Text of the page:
Hebrews 5:11 – 6:3 About this we have much to say, and it is hard to explain, since you have become dull of hearing. 12 For though by this time you ought to be teachers, you need someone to teach you again the basic principles of the oracles of God. You need milk, not solid food, … 14 But solid food is for the mature, for those who have their powers of discernment trained by constant practice to distinguish good from evil. 1 Therefore let us leave the elementary doctrine of Christ and go on to maturity, …. 3 And this we will do if God permits.
Luke 10:20 Nevertheless, do not rejoice in this, that the spirits are subject to you, but rejoice that your names are written in heaven.”
A mature disciple has been trained by “constant practice” of the disciplines of a genuine follower of Christ. Often that training comes from a person committed to intentional life-to-life discipleship as God uses all the means of grace to mature us: preaching, teaching, training, community, and more –all in the context of church fellowship. The church is in need of men and women who “have their powers of discernment trained by constant practice to distinguish good from evil.” The discernment that God’s will is good, that our destiny is to be with Jesus in his heaven, and that life with Jesus has already begun is the starting point of seeking his will. These are disciples who can take in solid food from God’s Word.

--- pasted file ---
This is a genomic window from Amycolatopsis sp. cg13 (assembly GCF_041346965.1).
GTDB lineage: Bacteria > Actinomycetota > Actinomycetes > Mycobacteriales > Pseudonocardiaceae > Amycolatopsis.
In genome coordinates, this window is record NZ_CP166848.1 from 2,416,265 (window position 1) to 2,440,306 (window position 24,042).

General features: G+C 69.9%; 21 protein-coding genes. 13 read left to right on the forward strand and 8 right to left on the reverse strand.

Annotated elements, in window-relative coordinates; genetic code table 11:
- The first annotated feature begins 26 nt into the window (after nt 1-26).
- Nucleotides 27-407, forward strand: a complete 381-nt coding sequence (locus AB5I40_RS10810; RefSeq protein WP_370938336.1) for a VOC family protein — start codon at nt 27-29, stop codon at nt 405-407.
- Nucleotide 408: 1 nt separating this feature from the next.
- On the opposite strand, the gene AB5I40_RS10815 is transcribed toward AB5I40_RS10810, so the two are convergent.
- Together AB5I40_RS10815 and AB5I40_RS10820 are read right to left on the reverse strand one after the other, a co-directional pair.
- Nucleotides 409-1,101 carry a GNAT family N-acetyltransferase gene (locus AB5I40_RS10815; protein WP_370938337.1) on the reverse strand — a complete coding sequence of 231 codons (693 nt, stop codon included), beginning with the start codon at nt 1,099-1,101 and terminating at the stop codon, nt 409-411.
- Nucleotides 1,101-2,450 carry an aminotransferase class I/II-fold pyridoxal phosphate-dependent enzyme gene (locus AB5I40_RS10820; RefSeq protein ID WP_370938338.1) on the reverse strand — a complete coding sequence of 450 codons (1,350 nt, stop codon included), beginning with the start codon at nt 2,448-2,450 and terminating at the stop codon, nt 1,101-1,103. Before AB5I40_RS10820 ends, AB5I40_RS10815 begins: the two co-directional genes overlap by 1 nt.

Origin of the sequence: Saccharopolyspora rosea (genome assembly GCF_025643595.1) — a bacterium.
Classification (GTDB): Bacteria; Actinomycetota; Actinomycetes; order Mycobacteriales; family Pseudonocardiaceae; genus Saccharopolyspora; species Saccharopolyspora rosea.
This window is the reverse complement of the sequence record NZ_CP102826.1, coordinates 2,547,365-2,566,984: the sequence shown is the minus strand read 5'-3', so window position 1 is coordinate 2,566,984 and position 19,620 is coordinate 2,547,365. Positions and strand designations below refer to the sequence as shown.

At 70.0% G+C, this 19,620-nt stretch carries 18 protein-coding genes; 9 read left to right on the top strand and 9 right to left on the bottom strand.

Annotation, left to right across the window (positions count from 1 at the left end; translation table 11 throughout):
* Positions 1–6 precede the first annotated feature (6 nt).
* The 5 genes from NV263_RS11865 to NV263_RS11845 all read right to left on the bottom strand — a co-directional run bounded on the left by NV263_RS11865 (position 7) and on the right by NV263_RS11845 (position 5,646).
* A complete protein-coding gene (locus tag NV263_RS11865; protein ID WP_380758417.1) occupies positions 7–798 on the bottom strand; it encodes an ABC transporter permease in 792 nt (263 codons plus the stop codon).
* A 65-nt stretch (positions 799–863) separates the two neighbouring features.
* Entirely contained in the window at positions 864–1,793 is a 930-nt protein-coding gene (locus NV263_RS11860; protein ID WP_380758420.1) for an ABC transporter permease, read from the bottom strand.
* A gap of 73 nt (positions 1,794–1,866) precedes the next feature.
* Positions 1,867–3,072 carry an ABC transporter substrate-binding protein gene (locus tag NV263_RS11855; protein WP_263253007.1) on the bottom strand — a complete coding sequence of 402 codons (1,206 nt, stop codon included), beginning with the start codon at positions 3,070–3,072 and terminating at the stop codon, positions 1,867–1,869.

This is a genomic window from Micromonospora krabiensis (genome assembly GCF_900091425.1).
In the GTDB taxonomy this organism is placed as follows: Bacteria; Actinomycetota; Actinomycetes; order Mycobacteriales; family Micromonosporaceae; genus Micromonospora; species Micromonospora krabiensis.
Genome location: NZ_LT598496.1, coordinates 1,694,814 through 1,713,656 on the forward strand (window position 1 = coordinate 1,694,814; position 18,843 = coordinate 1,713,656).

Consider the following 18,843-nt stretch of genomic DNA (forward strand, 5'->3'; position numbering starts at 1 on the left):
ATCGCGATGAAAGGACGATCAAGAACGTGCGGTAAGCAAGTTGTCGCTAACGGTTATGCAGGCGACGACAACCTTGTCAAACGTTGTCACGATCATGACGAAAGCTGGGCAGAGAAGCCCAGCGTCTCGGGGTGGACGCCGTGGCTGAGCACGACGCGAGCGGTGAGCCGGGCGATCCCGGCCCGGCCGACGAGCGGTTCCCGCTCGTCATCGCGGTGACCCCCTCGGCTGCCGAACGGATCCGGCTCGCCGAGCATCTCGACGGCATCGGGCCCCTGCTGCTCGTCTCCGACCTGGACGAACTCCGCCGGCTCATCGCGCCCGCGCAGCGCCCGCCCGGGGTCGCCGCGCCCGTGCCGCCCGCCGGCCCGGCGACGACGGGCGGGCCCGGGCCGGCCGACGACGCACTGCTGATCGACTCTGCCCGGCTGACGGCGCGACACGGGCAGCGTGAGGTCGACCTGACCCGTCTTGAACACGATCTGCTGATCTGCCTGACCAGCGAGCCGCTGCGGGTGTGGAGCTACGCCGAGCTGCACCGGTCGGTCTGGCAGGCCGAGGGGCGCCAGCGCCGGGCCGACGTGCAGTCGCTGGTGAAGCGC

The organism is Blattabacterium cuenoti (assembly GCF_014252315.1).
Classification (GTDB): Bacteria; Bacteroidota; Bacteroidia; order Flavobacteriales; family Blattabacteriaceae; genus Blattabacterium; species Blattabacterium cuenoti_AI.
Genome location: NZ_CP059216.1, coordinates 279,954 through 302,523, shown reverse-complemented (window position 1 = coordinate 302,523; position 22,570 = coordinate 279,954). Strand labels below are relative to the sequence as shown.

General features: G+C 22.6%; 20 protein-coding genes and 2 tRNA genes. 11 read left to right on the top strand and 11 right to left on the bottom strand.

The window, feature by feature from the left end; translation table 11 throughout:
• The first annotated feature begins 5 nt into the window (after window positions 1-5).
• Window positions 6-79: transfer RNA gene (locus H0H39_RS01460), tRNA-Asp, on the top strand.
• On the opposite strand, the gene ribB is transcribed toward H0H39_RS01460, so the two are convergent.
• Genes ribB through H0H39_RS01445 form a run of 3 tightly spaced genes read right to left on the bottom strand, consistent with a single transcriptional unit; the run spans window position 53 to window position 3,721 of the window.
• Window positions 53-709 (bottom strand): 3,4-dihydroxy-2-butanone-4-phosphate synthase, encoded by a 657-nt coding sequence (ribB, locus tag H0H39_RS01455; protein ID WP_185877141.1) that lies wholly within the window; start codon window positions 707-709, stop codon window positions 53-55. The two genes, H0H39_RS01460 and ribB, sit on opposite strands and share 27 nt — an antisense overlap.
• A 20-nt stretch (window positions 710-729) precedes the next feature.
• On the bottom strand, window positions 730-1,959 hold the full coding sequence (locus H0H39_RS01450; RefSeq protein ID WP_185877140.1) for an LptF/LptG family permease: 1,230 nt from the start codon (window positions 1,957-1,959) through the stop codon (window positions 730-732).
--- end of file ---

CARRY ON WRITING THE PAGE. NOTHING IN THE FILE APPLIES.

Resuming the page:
“Worldliness is not the trap that most endangers us as Christian workers; nor is it sin. The trap we fall into is extravagantly desiring spiritual success; that is, success measured by, and patterned after, the form set by this religious age in which we now live. Never seek after anything other than the approval of God, and always be willing to go “outside the camp, bearing His reproach” (Hebrews 13:13). In Luke 10:20, Jesus told the disciples not to rejoice (only) in successful service, and yet this seems to be the one thing in which most of us do rejoice. We have a commercialized view— we count how many souls have been saved and sanctified, we thank God, and then we think everything is all right. Yet our work only begins where God’s grace has laid the foundation. Our work is not to save souls, but to disciple them. Salvation and sanctification are the work of God’s sovereign grace, and our work as His disciples is to disciple others’ lives until they are totally yielded to God. … As workers for God, we must reproduce our own kind spiritually, and those lives will be God’s testimony to us as His workers. God brings us up to a standard of life through His grace, and we are responsible for reproducing that same standard in others.
…Whenever our Lord talked about discipleship, He always prefaced His words with an “if,” never with the forceful or dogmatic statement— “You must.” Discipleship carries with it an option. Men pour themselves into their creeds, and God has to blast them out of their prejudices before they can become devoted to Jesus Christ.” Oswald Chambers
Start small: Begin daily time with Christ. Run Deep: Learn sound doctrine. Plan Big: Expect much from God as you pursue him earnestly toward maturity.